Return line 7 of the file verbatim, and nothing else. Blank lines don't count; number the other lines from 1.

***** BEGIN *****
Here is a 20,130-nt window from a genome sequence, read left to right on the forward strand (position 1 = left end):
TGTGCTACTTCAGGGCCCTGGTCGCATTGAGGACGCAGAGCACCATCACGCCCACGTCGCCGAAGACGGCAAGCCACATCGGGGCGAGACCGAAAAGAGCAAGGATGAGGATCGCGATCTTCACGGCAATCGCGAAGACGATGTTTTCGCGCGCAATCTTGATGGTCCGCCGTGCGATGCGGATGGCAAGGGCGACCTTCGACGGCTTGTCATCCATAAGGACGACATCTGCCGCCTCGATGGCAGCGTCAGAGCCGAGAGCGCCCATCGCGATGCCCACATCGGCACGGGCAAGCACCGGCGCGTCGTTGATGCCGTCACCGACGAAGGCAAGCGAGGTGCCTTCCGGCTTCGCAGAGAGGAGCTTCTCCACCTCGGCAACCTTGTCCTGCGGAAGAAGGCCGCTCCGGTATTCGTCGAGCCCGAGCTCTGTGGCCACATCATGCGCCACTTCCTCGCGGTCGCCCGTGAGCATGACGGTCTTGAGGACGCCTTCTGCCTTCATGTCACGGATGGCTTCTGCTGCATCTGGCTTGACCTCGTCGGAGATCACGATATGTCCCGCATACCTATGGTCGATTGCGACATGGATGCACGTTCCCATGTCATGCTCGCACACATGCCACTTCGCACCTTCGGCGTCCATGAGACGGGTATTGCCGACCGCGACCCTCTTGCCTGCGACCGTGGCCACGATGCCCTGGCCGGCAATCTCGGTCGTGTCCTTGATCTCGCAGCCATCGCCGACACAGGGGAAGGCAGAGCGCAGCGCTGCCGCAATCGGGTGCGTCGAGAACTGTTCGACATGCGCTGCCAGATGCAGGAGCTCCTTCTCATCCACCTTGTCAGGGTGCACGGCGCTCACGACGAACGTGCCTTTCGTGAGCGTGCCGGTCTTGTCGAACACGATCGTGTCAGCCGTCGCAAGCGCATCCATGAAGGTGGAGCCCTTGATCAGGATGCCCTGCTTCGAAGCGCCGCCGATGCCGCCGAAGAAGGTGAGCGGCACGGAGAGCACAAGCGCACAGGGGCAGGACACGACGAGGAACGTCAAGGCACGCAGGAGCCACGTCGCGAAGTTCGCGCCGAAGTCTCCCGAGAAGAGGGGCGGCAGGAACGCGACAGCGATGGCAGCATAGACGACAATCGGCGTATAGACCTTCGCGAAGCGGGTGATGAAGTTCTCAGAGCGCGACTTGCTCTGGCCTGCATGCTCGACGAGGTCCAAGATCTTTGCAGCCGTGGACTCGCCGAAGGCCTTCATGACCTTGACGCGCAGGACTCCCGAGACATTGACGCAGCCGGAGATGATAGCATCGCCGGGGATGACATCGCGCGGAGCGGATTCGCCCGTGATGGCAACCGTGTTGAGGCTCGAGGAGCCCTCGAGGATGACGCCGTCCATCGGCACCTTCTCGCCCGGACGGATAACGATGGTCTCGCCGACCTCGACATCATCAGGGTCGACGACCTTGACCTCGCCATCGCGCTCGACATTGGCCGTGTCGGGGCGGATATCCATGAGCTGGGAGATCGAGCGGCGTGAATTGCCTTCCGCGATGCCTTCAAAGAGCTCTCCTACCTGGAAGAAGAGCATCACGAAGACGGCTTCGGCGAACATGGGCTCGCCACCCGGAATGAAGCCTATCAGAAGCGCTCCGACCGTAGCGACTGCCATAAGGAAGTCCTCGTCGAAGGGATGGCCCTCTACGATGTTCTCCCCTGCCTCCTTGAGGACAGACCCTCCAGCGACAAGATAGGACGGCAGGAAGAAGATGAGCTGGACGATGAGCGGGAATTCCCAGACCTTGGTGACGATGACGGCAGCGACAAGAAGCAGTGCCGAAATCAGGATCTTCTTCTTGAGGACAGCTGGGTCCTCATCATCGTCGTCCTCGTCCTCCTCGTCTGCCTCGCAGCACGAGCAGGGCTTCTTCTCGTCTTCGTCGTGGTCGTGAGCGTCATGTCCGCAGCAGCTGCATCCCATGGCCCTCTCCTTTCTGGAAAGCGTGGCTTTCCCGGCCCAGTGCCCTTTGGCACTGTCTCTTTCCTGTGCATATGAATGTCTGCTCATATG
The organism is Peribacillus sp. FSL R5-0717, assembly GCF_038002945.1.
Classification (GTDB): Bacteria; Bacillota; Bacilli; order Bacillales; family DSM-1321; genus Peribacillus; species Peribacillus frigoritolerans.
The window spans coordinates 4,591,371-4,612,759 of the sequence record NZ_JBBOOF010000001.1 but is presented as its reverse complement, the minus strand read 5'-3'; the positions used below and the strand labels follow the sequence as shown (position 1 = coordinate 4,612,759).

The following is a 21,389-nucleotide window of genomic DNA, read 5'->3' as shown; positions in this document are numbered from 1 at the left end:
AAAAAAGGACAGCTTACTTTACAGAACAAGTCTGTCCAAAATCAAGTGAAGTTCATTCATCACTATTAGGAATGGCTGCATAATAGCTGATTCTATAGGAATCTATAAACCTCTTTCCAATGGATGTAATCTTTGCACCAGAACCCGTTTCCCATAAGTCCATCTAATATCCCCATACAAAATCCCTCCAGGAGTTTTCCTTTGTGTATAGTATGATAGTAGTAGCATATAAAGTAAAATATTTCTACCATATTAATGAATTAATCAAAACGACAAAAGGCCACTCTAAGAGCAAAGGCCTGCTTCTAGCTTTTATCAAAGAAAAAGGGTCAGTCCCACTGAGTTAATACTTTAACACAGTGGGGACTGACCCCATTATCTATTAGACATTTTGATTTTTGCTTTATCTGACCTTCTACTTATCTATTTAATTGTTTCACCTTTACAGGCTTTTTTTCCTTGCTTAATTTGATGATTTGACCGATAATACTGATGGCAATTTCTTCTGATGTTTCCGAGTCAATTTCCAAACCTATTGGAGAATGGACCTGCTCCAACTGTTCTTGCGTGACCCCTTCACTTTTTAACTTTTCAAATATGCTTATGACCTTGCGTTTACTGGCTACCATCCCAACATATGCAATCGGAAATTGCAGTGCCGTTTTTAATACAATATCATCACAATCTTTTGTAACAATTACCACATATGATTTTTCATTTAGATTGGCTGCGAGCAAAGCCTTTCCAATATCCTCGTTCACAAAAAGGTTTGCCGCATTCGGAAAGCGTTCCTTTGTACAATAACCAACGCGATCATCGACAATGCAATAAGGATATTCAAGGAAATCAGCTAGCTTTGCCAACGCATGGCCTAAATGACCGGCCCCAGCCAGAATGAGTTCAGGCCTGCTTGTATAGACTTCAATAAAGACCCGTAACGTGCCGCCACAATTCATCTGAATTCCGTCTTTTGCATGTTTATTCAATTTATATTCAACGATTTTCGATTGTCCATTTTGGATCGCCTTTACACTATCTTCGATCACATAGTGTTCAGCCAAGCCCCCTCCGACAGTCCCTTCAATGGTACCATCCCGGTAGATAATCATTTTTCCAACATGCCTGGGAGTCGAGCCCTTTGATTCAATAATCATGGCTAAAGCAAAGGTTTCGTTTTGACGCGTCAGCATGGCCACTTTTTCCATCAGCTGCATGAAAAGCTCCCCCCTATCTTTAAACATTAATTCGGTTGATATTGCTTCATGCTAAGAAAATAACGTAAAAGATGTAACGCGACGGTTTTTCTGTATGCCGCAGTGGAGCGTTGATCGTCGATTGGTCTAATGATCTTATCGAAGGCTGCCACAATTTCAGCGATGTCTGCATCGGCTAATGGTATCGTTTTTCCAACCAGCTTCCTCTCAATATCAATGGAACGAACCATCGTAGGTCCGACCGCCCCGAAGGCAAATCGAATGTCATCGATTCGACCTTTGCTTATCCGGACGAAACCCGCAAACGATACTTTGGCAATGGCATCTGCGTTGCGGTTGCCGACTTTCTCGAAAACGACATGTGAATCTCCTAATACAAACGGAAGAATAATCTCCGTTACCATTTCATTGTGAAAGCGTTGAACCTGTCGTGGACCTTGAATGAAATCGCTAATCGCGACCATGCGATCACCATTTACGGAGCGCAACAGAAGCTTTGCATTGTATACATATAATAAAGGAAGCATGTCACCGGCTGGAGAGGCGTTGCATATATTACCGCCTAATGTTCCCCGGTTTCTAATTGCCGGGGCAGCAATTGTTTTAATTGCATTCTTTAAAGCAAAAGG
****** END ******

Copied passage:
AAAAAAGGACAGCTTACTTTACAGAACAAGTCTGTCCAAAATCAAGTGAAGTTCATTCATCACTATTAGGAATGGCTGCATAATAGCTGATTCTATAGGAATCTATAAACCTCTTTCCAATGGATGTAATCTTTGCACCAGAACCCGTTTCCCATAAGTCCATCTAATATCCCCATACAAAATCCCTCCAGGAGTTTTCCTTTGTGTATAGTATGATAGTAGTAGCATATAAAGTAAAATATTTCTACCATATTAATGAATTAATCAAAACGACAAAAGGCCACTCTAAGAGCAAAGGCCTGCTTCTAGCTTTTATCAAAGAAAAAGGGTCAGTCCCACTGAGTTAATACTTTAACACAGTGGGGACTGACCCCATTATCTATTAGACATTTTGATTTTTGCTTTATCTGACCTTCTACTTATCTATTTAATTGTTTCACCTTTACAGGCTTTTTTTCCTTGCTTAATTTGATGATTTGACCGATAATACTGATGGCAATTTCTTCTGATGTTTCCGAGTCAATTTCCAAACCTATTGGAGAATGGACCTGCTCCAACTGTTCTTGCGTGACCCCTTCACTTTTTAACTTTTCAAATATGCTTATGACCTTGCGTTTACTGGCTACCATCCCAACATATGCAATCGGAAATTGCAGTGCCGTTTTTAATACAATATCATCACAATCTTTTGTAACAATTACCACATATGATTTTTCATTTAGATTGGCTGCGAGCAAAGCCTTTCCAATATCCTCGTTCACAAAAAGGTTTGCCGCATTCGGAAAGCGTTCCTTTGTACAATAACCAACGCGATCATCGACAATGCAATAAGGATATTCAAGGAAATCAGCTAGCTTTGCCAACGCATGGCCTAAATGACCGGCCCCAGCCAGAATGAGTTCAGGCCTGCTTGTATAGACTTCAATAAAGACCCGTAACGTGCCGCCACAATTCATCTGAATTCCGTCTTTTGCATGTTTATTCAATTTATATTCAACGATTTTCGATTGTCCATTTTGGATCGCCTTTACACTATCTTCGATCACATAGTGTTCAGCCAAGCCCCCTCCGACAGTCCCTTCAATGGTACCATCCCGGTAGATAATCATTTTTCCAACATGCCTGGGAGTCGAGCCCTTTGATTCAATAATCATGGCTAAAGCAAAGGTTTCGTTTTGACGCGTCAGCATGGCCACTTTTTCCATCAGCTGCATGAAAAGCTCCCCCCTATCTTTAAACATTAATTCGGTTGATATTGCTTCATGCTAAGAAAATAACGTAAAAGATGTAACGCGACGGTTTTTCTGTATGCCGCAGTGGAGCGTTGATCGTCGATTGGTCTAATGATCTTATCGAAGGCTGCCACAATTTCAGCGATGTCTGCATCGGCTAATGGTATCGTTTTTCCAACCAGCTTCCTCTCAATATCAATGGAACGAACCATCGTAGGTCCGACCGCCCCGAAGGCAAATCGAATGTCATCGATTCGACCTTTGCTTATCCGGACGAAACCCGCAAACGATACTTTGGCAATGGCATCTGCGTTGCGGTTGCCGACTTTCTCGAAAACGACATGTGAATCTCCTAATACAAACGGAAGAATAATCTCCGTTACCATTTCATTGTGAAAGCGTTGAACCTGTCGTGGACCTTGAATGAAATCGCTAATCGCGACCATGCGATCACCATTTACGGAGCGCAACAGAAGCTTTGCATTGTATACATATAATAAAGGAAGCATGTCACCGGCTGGAGAGGCGTTGCATATATTACCGCCTAATGTTCCCCGGTTTCTAATTGCCGGGGCAGCAATTGTTTTAATTGCATTCTTTAAAGCAAAAGG